Tuesday, August 18, 2015

What: Harry Beckwith, Selling the Invisible: A Field Guide to Modern Marketing (Warner Books, 1997).

Why: A satisfyingly quick read that will improve your marketing skills.

I’m currently struggling with the decision whether to attend my 40th high school reunion. Not that this was a terrible time in my life (as, apparently, it is for many people), but I wasn’t exactly a cool kid. (Cue the knowing looks from my colleagues.) I got good grades, which tended to lend a certain geekiness to my reputation, although I was also mildly athletic and something of a politico. Like many of the people I deal with on a day-to-day basis, I really didn’t come into my own until my college years.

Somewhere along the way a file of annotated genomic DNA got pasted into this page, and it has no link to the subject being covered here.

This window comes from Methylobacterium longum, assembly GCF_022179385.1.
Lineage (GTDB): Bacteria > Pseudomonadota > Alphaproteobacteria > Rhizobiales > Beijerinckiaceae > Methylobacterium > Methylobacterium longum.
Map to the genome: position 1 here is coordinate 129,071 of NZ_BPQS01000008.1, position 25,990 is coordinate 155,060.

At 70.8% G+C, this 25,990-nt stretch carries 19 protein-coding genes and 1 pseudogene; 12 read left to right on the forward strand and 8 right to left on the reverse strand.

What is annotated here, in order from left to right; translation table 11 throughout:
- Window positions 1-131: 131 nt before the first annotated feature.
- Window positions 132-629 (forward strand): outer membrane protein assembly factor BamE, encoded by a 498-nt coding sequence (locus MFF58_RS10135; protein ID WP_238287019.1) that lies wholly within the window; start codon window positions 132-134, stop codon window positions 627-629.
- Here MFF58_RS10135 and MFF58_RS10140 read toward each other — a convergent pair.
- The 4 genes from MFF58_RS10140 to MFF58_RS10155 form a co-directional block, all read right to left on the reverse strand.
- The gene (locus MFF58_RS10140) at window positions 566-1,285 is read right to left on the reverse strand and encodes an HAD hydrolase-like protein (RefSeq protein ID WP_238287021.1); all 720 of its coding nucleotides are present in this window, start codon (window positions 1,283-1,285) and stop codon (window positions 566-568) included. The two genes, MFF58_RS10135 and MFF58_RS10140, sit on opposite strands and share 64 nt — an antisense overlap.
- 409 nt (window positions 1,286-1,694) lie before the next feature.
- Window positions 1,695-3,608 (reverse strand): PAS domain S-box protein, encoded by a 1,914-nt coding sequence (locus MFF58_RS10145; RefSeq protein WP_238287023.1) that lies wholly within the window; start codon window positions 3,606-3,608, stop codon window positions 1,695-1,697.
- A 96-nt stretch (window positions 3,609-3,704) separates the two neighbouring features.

So here’s me cracking open this book to see how I can improve my business development skills, only to stop short at the following passage: “College…seduces us with the notion that real life will be an oasis where sheer talent is what counts….Life is like high school.”

This does not come as great news to someone whose grand slams in life came after his high school years.

Luckily, Harry Beckwith—local author and consultant—explains why this is true, in a book composed of short and quickly digestible chapters aimed at helping those of us who missed the memo about life skills. Much of his advice is predictable and in fact pretty basic (especially for a successful entrepreneur), but where Beckwith shines is linking the ideas together and presenting the ideas in very accessible form.

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